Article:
Hampshire & Isle of Wight

Historic Spitbank sea fort in the Solent set to reopen

Spitbank Fort
Image caption The fort was turned into a museum in the 1960s

A Victorian sea fort is due to reopen as a private venue after a two-year restoration project.

Spitbank Fort, which was built to defend the Solent and mainland from French attack, was sold for more than £1m to a property investor.

Amazing Retreats, set up in 2010 by umbrella company Clarenco, restores character properties as venues for film locations and private functions.

The company said the restoration was expected to be complete in November.

The Grade II listed island property, one mile (1.6km) off the Hampshire coast, would provide accommodation for up to 18 people and function space for 50 guests.

The developer's architects worked with English Heritage to restore the property, which is one of four Napoleonic forts guarding the Solent.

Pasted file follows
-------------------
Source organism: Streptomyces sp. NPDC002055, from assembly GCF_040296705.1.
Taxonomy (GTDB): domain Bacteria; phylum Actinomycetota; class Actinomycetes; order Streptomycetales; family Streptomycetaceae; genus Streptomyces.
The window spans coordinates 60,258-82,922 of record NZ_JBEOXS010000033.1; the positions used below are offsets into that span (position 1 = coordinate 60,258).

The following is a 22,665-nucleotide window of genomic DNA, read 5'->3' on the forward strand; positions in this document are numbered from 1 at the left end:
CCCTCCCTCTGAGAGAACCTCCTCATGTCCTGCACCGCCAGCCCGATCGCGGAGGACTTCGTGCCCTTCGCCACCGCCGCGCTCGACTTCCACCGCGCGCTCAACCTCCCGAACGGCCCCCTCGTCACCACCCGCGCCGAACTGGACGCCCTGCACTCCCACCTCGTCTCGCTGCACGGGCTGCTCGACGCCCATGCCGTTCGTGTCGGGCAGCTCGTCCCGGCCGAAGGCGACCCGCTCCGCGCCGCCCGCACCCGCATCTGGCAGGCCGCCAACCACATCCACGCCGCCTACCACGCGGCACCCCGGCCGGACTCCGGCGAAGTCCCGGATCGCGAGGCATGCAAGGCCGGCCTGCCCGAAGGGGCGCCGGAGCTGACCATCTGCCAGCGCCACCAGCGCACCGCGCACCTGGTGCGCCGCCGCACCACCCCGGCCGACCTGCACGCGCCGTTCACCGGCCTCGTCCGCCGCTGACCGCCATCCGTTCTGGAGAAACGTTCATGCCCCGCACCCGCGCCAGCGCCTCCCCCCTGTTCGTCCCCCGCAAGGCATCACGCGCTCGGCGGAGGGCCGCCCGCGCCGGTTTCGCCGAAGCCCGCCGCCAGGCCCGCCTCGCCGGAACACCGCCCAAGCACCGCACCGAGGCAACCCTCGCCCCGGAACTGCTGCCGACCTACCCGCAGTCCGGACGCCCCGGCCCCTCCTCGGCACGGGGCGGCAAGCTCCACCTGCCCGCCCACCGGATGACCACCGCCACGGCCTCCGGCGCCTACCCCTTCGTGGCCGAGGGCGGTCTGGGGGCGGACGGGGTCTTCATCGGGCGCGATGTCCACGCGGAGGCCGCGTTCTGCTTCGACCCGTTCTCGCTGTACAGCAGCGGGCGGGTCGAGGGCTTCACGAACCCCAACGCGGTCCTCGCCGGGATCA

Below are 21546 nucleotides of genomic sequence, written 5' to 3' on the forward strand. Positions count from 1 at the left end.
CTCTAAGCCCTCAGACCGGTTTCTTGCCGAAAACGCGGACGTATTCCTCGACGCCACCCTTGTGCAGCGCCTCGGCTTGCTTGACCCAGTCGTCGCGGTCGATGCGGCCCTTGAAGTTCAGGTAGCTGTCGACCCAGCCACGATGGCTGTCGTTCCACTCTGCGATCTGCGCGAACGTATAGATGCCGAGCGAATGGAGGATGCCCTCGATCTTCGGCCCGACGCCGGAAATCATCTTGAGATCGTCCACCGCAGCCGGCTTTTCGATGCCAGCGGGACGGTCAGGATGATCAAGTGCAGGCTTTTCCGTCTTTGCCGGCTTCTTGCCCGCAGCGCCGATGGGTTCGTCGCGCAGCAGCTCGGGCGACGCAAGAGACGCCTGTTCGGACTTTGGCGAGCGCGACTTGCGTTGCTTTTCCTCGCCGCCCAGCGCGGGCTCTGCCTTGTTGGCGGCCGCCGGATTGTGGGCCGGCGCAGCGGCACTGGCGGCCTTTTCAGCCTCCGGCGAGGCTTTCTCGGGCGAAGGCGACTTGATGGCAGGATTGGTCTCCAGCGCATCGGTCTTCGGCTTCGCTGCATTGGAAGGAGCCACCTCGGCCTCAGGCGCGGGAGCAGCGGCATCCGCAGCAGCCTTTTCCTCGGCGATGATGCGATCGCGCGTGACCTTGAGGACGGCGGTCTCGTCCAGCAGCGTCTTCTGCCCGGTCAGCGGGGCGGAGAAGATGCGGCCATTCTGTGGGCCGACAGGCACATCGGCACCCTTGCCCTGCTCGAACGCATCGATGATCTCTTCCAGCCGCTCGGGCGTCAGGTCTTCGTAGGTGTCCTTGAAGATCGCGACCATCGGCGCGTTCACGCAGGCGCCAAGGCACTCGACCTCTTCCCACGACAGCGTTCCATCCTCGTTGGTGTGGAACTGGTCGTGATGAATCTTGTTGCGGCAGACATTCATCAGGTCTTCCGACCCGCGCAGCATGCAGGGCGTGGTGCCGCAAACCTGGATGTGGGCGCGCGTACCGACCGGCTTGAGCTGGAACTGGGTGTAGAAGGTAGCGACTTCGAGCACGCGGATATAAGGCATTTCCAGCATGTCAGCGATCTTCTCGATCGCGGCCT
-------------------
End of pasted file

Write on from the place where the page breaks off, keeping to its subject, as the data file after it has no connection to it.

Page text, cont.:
'Exceptional offer'

The building cost nearly £120,000 to construct between 1861 and 1878 and was one of Palmerston's Follies, a series of land and sea-based forts designed to repel French warships, but was never put into action.

Its walls are 15ft (4.5m) thick at basement level, with 35ft (10.6m) thick sea foundations and a 8ft (2.3m) thick concrete roof.

Its base on the seabed is 162ft in diameter with armour plating on the seaward side.

During World War II it was installed with anti-aircraft guns to defend nearby Portsmouth harbour against German attack.

It was decommissioned in the 1960s and turned into a museum.

The price paid for the fort in 2009 was not disclosed but it had been due to be sold at auction with a guide price of between £600,000 and £700,000.

Auctioneer Rob Marchant said the successful bidder had made an "exceptional offer" before the auction took place.

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